Inspection Unit 2A

Equipment & Tools

Equipment & Tools This section will cover equipment you need to properly inspect a property for animal damage as well as the equipment you need to protect yourself against personal injury. Understand the information provided here stands as only the beginning of the equipment you will eventually need or use. Hopefully, it will wet your appetite for more information as it isn’t complete (we are always learning more).

Personal Protection Equipment #1

Before you get started in any animal damage inspection activities, it is important that you keep a few things in mind. First, inspections can be incredibly dangerous. Inspections, by that I mean quality inspections, frequently require you do one or more of the following: climb ladders, scale roofs, crawl in attics (and you may not know exactly what you are crawling through), negotiate cluttered basements, respect difficult clients, not to mention the possibility of getting close and personal with an animal. Physical fitness is a must.

Stephen M. Vantassel screening an attic vent.

You don’t have to be a Decathlete but you must be coordinated and able to lift yourself up attic entrances while remembering that you can only step on the studs not the dry wall and carry and manipulate heavy ladders. People have died and become severely injured while performing animal damage control work, which includes inspections. Animal damage inspectors also expose themselves to the risk of biological hazards. Animals carry a variety of diseases that can be transmitted to humans through bites, feces, urine, and parasites such as fleas. Note that the photo shows worms that have emerged from a dead opossum.  One big problem is how little we know about zoonotic (animal borne diseases that are transmitted to humans). I am sure medical doctors will continue to learn more but that may be because more and more people will get exposed as they work in the animal damage control field. In other words, medicine may advance because people like you are the guinea pigs on whom they learn more.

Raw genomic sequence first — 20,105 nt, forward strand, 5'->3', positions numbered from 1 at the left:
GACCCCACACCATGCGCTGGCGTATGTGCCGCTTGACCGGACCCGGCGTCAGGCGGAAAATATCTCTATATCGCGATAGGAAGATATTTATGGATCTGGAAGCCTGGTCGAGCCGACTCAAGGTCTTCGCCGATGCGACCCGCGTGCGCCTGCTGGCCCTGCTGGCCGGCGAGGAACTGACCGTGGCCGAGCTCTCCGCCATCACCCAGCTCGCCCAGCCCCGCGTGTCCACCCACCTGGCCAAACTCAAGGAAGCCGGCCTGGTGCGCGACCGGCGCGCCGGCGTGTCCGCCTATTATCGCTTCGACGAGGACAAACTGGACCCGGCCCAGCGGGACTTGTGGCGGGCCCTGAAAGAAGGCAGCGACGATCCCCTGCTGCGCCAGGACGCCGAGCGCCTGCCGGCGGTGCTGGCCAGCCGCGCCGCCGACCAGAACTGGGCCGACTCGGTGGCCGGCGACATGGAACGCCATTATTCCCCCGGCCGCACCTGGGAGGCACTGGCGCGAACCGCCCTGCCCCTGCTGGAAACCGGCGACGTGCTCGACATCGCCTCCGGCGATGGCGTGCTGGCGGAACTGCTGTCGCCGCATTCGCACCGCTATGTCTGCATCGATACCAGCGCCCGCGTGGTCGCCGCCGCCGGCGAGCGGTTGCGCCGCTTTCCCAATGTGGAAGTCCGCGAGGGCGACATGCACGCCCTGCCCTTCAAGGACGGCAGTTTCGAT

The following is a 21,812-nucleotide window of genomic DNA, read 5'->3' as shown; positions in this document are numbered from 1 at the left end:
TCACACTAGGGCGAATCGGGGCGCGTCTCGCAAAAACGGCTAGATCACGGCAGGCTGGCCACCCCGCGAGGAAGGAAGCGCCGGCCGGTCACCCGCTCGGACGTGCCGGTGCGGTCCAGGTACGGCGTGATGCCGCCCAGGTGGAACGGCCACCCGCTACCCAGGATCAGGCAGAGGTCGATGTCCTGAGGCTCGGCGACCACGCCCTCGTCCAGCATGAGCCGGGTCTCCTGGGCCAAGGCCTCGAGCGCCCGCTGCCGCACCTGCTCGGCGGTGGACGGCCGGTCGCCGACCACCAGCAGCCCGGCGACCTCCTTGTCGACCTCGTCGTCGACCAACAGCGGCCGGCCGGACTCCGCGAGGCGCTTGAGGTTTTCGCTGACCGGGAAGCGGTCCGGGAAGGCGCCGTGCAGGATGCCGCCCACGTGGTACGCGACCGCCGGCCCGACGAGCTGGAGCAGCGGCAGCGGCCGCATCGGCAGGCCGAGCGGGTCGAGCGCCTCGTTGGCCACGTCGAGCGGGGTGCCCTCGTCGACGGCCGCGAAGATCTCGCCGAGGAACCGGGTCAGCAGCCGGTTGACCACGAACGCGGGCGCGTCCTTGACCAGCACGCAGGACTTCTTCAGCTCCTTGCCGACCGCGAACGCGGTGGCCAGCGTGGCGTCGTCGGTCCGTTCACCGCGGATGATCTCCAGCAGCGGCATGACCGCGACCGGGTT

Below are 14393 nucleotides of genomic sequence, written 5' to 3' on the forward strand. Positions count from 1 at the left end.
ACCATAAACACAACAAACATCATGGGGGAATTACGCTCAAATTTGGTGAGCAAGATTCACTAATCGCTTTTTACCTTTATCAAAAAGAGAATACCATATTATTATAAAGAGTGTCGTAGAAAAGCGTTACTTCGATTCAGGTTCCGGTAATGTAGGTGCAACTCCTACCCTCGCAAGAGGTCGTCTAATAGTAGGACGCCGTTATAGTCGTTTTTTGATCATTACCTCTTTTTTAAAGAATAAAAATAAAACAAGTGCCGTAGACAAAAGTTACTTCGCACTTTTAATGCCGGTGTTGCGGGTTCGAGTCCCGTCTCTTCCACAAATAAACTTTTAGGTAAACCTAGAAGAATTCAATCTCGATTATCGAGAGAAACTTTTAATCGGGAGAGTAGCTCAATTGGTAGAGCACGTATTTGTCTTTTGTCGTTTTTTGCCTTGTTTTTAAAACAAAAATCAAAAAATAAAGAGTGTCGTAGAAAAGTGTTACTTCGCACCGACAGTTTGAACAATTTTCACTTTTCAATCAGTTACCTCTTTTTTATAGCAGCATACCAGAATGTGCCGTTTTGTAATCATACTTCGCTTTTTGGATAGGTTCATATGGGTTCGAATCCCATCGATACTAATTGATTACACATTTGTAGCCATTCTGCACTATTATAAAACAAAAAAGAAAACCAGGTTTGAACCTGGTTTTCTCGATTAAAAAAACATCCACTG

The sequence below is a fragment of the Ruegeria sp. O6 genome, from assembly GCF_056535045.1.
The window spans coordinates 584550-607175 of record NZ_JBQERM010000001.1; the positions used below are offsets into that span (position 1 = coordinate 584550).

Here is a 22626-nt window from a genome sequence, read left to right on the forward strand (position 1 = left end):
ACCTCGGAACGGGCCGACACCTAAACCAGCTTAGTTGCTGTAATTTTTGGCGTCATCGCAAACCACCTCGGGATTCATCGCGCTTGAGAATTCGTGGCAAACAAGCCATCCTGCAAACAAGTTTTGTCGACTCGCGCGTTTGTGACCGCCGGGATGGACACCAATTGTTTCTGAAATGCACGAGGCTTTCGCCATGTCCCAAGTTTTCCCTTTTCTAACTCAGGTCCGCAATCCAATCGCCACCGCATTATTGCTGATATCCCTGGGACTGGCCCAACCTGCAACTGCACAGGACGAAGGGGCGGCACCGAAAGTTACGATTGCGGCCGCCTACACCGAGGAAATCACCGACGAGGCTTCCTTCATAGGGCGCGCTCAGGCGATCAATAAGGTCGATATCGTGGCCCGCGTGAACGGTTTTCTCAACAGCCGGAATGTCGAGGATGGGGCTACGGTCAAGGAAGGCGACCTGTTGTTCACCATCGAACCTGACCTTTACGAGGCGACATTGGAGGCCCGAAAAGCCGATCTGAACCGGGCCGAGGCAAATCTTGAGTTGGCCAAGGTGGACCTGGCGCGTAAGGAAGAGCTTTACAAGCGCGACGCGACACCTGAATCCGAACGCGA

Opossum with worms.

To learn more about diseases visit  (If you are looking at this field as a career, I would strongly suggest you consider getting the prophylactic rabies vaccine. Talk to your doctor about whether or not you are a good candidate for the protection).

Am I scaring you? Good. This is not a field for the faint of heart or the uncoordinated. You don’t have to be a rocket scientist to perform quality animal damage inspections. But you do need to follow proper safety rules. And even then, following the safety rules may still result in injury or disease. For example, you may have properly stepped on only the studs when walking in an unfinished attic. But you could still fall through if the studs are too weak to support your weight.

Here is another example. Let’s say you are wearing a properly fitted HEPA filter 1/2-face mask to protect your lungs from the fungus spores that cause histoplasmosis. Unfortunately, the spores enter your body through the mucosa of the eye and infect you that way. Is this a rare way to get the disease? Sure, but it is possible. Some time ago, I got some sort of infection that the Doctor was unable to diagnose. After various tests, he had to assume it was some sort of viral infection. Could it have been caused by my work with animal damage control? I don’t know for sure but it is possible. Be warned.

If those 2 issues weren’t enough for you, there is at least one more, the law. Most governments have regulations regarding the control of wildlife. Some have laws regarding those that call themselves inspectors. Be sure to consult your government’s laws before entering this field. For the U.S. and Canada an organization called the National Wildlife Control Operators Association  should be able to help you in your search for this sort of information. While they can’t provide legal advice (they aren’t lawyers) they are people in the business who can help you find the right information for yourself.

Let’s get started on Unit 2 Lesson B.

©2005 Stephen M. Vantassel